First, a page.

What is it about stories that makes them so powerful? Why is brilliant storytelling one of the leadership skills that can elevate a leader from good to exceptional? Following the recent EO Global Speakers’ Academy course, where we delegates all worked on telling our stories more effectively, it’s something that I’ve been giving considerable thought to.
Professor of Ethical Leadership at NYU, Jonathan Haidt, put his finger on it when he asserted that “the human mind is a story processor, not a logic processor.” As a species, we have used stories to pass on information, to inspire and to educate for millennia. Stories are passed down through generations and form the basis of every religious text. We frame and make sense of our world through stories.
Storytelling in leadership
Do you remember those amazing memory experts we used to see on TV, who could memorise the order of a shuffled pack of cards in just a few minutes? When asked how they did it, they’d explain that they created a story in their heads to link each card to the next. This is because our brains are wired to recall stories much easier than facts and figures.
And so it is with leadership. Leaders need to instil a set of values, a vision and a purpose in their team. These need to live and breathe in the organisation and communicating them via a story, a story in which every person in the team can see themselves, makes the experience personal, memorable and meaningful.
Stories unite, inspire and connect people, boosting a leader’s impact and effectiveness.
It’s the same with learning. Leaders are often asked for advice but, rather than telling someone what to do, when they use storytelling and experience sharing instead to help that person find their own answer to the problem, the results are more impactful and sustainable. The teller helps the listener to see themselves in the story, opening up the possibility for insight. This insight – literally sight from within – is essential to create behaviour change. And as leaders, that’s what we are there for, to create behavioural change in our teams and customers. Developing such leadership skills enhances the learning experience and promotes self-responsibility in each team member, leading to sustainable and continuous improvement.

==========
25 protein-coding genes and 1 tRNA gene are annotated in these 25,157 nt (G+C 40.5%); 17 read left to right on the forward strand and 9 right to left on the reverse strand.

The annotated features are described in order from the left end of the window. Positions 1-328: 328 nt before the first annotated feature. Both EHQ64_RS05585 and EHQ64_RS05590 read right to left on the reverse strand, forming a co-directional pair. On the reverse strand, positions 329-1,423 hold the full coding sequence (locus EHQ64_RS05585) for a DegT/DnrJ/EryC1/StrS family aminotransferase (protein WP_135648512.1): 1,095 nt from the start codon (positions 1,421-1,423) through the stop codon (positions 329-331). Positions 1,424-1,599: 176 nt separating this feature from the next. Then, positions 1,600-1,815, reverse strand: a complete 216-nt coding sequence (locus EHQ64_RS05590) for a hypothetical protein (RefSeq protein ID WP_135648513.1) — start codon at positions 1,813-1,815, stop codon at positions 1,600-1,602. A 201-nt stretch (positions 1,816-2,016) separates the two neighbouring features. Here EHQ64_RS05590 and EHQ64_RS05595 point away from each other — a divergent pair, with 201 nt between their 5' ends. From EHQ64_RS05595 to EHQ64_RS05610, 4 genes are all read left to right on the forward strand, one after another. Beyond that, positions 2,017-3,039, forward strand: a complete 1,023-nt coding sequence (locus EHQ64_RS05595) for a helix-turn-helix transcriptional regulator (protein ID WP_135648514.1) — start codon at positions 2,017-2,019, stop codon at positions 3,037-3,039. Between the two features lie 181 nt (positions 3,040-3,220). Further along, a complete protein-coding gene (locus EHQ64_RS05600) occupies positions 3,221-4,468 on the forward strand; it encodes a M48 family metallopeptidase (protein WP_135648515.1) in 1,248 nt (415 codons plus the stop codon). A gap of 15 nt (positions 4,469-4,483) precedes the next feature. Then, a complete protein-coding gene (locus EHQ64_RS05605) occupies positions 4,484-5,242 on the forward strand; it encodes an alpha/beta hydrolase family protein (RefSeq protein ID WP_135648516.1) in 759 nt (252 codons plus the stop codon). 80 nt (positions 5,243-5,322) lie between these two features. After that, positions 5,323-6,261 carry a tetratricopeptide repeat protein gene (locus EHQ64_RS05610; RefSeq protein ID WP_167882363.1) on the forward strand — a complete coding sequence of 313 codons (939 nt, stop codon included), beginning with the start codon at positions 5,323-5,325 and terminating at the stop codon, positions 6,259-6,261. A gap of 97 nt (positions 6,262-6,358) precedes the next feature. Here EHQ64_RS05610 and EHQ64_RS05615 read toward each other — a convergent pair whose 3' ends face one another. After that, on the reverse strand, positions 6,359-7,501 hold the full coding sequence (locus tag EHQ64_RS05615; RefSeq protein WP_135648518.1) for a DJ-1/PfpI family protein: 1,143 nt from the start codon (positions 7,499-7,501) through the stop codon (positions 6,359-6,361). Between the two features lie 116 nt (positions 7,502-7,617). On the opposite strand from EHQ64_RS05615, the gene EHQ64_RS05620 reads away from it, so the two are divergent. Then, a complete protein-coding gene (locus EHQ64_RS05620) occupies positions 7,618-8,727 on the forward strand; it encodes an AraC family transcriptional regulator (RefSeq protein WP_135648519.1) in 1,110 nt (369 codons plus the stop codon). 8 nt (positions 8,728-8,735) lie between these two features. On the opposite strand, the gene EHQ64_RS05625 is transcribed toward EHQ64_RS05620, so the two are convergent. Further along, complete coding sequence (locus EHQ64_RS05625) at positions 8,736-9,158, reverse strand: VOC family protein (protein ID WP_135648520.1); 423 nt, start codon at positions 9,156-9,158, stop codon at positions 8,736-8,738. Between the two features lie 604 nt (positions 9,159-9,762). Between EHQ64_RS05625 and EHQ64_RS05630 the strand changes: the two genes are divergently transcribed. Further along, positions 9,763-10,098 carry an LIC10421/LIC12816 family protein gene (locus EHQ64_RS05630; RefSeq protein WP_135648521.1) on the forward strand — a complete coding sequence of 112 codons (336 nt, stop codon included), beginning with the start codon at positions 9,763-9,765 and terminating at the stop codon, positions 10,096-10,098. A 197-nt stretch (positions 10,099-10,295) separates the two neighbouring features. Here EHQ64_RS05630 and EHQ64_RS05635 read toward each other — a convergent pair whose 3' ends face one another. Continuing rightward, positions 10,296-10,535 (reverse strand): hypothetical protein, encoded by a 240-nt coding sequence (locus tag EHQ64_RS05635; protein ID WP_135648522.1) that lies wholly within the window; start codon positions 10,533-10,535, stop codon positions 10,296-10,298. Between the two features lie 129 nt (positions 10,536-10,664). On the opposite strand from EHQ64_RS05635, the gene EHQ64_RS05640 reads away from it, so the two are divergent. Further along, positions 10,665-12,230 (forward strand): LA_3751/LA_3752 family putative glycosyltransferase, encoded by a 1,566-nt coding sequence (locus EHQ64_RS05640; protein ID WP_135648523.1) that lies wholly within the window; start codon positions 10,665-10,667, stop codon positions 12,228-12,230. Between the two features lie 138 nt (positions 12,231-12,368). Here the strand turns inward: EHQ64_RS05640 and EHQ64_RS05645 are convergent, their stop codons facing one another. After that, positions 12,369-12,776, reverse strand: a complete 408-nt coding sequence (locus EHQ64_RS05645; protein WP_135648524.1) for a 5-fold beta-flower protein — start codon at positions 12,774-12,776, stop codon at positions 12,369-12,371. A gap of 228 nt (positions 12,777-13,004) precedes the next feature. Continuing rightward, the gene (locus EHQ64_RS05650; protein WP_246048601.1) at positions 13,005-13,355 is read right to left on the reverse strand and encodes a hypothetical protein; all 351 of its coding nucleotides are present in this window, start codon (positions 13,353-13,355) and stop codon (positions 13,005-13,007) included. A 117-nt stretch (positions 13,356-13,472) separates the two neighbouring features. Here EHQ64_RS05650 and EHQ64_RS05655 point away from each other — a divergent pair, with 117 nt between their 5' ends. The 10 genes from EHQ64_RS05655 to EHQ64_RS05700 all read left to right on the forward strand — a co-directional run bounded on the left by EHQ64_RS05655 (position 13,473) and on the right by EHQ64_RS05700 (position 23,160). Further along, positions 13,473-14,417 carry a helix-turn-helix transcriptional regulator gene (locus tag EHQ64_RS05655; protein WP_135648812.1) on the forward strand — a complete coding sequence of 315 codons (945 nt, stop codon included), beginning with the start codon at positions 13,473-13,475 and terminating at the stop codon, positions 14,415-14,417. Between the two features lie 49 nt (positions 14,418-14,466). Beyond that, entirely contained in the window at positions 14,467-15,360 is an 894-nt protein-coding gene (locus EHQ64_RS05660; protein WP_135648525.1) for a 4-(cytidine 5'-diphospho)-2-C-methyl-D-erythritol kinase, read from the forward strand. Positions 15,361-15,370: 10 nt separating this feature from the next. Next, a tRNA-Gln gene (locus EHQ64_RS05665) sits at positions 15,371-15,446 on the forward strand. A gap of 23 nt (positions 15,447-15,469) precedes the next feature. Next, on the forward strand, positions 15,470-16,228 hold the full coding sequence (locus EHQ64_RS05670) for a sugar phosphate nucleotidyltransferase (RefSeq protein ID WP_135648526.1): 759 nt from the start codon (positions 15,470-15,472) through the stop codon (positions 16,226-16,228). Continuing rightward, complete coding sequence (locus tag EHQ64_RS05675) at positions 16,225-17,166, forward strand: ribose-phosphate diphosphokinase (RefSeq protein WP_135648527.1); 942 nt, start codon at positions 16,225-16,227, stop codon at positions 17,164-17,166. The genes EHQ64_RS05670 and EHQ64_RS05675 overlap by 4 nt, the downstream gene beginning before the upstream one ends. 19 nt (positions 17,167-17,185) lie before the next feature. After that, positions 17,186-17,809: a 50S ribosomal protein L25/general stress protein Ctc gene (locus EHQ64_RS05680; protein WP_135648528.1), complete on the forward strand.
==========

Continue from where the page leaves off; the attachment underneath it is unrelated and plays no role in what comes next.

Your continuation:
We see the power of storytelling in creating behaviour change every time we run an After Action Review. The process of inviting participants in the AAR to share their expectations and lived reality of a situation or event – to tell their story, if you like – feeds into the collective learning experience. These stories from each individual then form the basis of agreed actions and changes which will be made by everyone, with the explicit intention of improving how the organisation or team operates in the future.
Unlike other sorts of post-project reviews or debriefs, is it the personal, story-based nature of the process (as well as the skill of the AAR conductor in framing the discussion) that makes it such an effective learning tool. In fact, nearly all our customers who use AAR report that the behaviours often change immediately after the AAR meeting, and this is because people have gained insight whilst listening to the different stories within the group.
Howard Gardner states that “storytelling is the single most powerful tool in a leader’s toolkit”. I would argue that listening perhaps has the edge but, when it comes to ‘transmitting’ rather than ‘receiving’ information, brilliant storytelling is undoubtedly one of the essential leadership skills.
If you’d like to hone your storytelling, and you’re in EO, I’d highly recommend the next Global Speakers’ Academy in November.